July 27, 1787 Talk of the Fat King to His Honor Governor Mathews of Georgia and his Council [not available] George Mathews Have seen the talk sent by commissary Mr. Barnard. It is the whites who have forgot the talks at Shoulderbone, not the Creeks. Laments the hasty revenges taking place. Cannot be accountable for measures of Upper Towns; they can answer for themselves. Refer to promise made to southern Indian superintendent Mr. White. Make demands for satisfaction, life for life; and equal number for twelve people...
June 20, 1793 Events in Aftermath of Robbery and Murder at Traders Hill St. Marys Timothy Barnard [Bernard] James Seagrove Bernard, in reporting to Seagrove from Flint River Georgia, notes that the upper Creeks held a meeting at the Tuchabachees of the upper and lower Creeks. Those who attended agreed to would take steps to ensure peace with United States; would take measures to satisfy Seagrove's demands to for satisfaction for murders at Traders Hill St Marys. Bernard notes that the old villain Daniel Dourouzeaux,...
1793 Letter from Timothy Bernard [Bernard] to Henry Gaither Major Commandant on the state of affairs on the frontier, the prospects for peace, and whether military operations will make distinctions between Creek friend and foe Timothy Barnard [Bernard] Henry Gaither Undated letter, presumably written spring or summer 1793. Barnard discusses the danger of traveling, presumably in the aftermath of the robbery and murder at Traders Hill St Marys. Matters may have to be settled by an army coming against the offenders. Does not see war as general yet. Hopes that distinctions can be made by army between hostile and peaceful towns. Cussetahs want peace. Mad Dog of...
July 21, 1793 A talk from the heads of the Upper and Lower Creeks, by order of the Mad Dog, of the Tuckaubatchees, given out in the Cussetah Square, at a meeting of a number of Lower Creeks, this 21st July, 1793-to be forwarded to his Excellency General Washington, President of the United States. [not available] [not available] Translated by Timothy Bernard at Cussetahs. A talk from the heads of the Upper and Lower Creeks, by order of the Mad Dog, of the Tuckabatchee, to be forwarded to His Excellency General Washington, President of United States. Heads of Creek Nation report that Chickasaw Nation holding talks with Governor Blount, Southwest Territorial Governor, and report on the dispatch of several thousand men to...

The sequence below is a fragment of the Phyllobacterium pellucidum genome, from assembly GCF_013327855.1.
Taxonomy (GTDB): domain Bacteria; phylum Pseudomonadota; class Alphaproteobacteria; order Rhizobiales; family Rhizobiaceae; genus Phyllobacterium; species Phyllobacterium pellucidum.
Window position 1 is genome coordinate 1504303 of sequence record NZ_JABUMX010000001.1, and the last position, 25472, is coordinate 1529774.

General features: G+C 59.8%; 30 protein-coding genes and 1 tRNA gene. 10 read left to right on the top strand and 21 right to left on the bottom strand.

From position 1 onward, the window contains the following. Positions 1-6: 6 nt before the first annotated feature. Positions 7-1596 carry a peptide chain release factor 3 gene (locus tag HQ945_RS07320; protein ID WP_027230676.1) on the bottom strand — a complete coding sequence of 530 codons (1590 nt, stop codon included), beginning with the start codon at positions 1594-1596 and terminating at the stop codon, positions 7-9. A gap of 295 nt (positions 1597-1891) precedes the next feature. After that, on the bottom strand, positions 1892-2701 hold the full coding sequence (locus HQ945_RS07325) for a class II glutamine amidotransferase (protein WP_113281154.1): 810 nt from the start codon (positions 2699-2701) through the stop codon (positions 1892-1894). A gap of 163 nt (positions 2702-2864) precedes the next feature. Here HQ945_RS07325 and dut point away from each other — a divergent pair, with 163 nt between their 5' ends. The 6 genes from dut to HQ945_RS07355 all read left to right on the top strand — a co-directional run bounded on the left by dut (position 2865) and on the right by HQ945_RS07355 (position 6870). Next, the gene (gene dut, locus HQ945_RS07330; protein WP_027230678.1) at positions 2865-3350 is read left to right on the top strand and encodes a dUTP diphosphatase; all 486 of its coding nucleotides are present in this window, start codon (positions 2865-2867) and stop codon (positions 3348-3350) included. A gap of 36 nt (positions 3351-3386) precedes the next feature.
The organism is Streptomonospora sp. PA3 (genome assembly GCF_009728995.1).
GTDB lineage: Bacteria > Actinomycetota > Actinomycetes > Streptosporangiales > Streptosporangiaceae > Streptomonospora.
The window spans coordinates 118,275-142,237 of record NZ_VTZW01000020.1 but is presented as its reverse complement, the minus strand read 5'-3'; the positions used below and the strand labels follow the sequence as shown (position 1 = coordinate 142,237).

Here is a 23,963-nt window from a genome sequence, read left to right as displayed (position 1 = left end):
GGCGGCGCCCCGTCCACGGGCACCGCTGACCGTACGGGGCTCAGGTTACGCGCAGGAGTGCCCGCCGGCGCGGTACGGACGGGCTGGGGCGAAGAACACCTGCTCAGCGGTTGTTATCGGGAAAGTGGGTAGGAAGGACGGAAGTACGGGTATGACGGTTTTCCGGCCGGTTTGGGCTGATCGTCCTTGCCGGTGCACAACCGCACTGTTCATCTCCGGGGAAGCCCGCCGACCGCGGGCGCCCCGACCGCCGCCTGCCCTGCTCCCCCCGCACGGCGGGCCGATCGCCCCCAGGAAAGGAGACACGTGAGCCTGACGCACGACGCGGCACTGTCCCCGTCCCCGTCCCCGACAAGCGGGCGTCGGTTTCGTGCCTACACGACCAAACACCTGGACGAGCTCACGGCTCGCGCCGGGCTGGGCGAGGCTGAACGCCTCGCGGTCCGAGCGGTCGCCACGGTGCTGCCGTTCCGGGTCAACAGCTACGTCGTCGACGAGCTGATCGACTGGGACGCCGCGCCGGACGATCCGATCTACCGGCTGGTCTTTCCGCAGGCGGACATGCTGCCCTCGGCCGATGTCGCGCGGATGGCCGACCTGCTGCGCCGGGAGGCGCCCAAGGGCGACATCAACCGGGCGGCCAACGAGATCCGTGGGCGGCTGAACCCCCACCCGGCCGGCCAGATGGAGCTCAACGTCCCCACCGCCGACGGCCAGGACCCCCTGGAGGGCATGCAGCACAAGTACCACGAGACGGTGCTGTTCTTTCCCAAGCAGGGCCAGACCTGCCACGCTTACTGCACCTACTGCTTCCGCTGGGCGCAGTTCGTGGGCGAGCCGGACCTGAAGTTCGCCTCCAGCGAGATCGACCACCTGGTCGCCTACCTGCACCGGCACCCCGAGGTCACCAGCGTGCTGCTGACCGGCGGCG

October 17, 1793 Letter from Timothy Barnard [Bernard] to James Seagrove Creek Indian Agent, on the prospects for peace, Warrior King's meeting with lower Creeks, White Lieutenant and upper Creek Chiefs Timothy Barnard [Bernard] James Seagrove From Flint River, prospects for peace are good it seems. The Warrior King trying to reconcile matters. Met with leadership of Lower Creeks at Cussetah, and with White Lieutenant and upper Creek Chiefs at Tuckabatchee. Cowetas promise to lay quiet; talk strongly of killing horse thieves. Seek to get women prisoners back. Ask Seagrove to mediate and bring prisoners with him when he comes to visit....
October 7, 1792 Request to Inform Creeks of Meeting with President James Seagrove Chief White Lieutenant Brought up confusion of Creeks caused by "wicked white men" and Seagrove expressed pleasure that the Creeks held fast to U.S. alliance. Informed White Lieutenant that Seagrove will meet all chiefs of the upper towns at the head of the St. Mary's River. Requests White Lieutenant make offer of friendship known to all chiefs.
September 4, 1798 Report on Creeks Benjamin Hawkins James McHenry Lists a number of enclosures and addresses issue of stipends for Creek Indians. Is adamant about not giving presents, but feels they are entitled to yearly stipends.
April 19, 1793 Letter from Timothy Bernard to James Seagrove Creek Indian Agent reporting on events in aftermath of robbery and murder at Traders Hill St Marys Timothy Barnard [Bernard] James Seagrove Addressed from Flint River Georgia, Bernard reports that Seagrove's demands for the murderers at Traders Hill have been communicated to the Indians. Kinnard has told Bernard to leave this business to him. Bernard in more danger because he is white. Reports that Galphin is trying to set the Chehaws on him. He blames all the mischief of late on Galphin and his ilk. Upper Creeks willing to comply...